• Joint pain: typically one, but may be multiple
  • Joint swelling
  • Erythema
  • Restricted movement
  • +/- systemic features (e.g. fever)

Commonly affected joints

  • Knees: 50% of cases
  • Wrists
  • Shoulders
  • Ankles
  • Feet
  • Elbows


Diagnosis of pseudogout is based on synovial fluid analysis and plain film radiography.

A definitive diagnosis of pseudogout (i.e. acute CPPD disease) requires evidence of both CPP crystals on synovial fluid analysis and classical radiographic changes.

  • Definitive: CPP crystals and typical cartilage or joint capsule calcification.
  • Probable: CPP crystals OR typical cartilage or joint capsule calcification.
  • Possible: acute arthritis of large joints (e.g. knee) or chronic osteoarthritis-type joint with acute episodes.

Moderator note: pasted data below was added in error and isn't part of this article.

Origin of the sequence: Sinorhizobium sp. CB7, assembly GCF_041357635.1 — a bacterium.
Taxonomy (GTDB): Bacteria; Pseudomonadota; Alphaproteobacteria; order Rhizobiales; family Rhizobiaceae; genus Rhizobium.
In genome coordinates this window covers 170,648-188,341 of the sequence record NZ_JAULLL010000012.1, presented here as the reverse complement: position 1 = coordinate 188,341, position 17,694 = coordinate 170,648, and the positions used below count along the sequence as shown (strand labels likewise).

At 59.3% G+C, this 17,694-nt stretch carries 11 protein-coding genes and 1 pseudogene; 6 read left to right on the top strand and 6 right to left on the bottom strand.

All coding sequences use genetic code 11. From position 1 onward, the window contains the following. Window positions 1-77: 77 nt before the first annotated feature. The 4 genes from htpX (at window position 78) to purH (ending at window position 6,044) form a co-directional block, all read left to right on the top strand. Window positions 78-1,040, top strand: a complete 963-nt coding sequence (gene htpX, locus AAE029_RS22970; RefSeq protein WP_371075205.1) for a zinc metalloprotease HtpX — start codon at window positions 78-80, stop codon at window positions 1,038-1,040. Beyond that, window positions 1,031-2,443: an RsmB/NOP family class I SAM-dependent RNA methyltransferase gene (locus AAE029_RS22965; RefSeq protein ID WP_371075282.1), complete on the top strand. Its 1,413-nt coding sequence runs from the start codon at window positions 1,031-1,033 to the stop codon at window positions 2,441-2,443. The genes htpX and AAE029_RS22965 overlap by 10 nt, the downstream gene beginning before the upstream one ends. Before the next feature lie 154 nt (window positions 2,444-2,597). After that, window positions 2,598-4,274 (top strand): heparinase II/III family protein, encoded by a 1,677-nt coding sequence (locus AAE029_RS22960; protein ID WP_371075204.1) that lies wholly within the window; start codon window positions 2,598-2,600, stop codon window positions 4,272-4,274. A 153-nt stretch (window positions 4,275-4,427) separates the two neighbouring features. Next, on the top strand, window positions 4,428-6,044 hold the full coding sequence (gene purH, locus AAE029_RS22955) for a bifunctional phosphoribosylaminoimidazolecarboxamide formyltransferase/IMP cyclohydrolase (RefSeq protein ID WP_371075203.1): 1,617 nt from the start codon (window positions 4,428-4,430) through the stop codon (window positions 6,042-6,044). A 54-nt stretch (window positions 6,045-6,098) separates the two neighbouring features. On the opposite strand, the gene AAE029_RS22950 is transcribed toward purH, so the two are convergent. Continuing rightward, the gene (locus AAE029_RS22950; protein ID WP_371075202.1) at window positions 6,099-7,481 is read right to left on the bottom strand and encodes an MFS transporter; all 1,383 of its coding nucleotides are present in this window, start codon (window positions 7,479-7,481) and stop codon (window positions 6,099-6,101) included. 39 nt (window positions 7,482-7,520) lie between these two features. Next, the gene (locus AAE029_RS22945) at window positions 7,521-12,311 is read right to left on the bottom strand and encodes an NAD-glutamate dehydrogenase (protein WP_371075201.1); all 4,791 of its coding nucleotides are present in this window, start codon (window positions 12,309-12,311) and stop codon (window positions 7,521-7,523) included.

Due to the pattern of joints affected in pseudogout, it is difficult to confidently make a diagnosis without evidence of CPP crystals.

Synovial fluid analysis

Patients with an acutely swollen joint should undergo arthrocentesis. Samples should be sent for microbiology (white cell count + microscopy, culture and sensitivity) and biochemistry (crystal analysis). 

Crystal characteristics

  • Shape: rhomboid
  • Size: small (0.5 - 10 microns)
  • Birefringence: weakly positive on plane-polarised light

NOTE: if there is any concern about septic arthritis a joint aspiration should always be performed.

Plain film radiography

Conventional radiographs should be used to identify cartilage calcification (CC), previously known as chondrocalcinosis. X-rays are useful for assessing other features of CPPD disease (e.g. degenerative changes).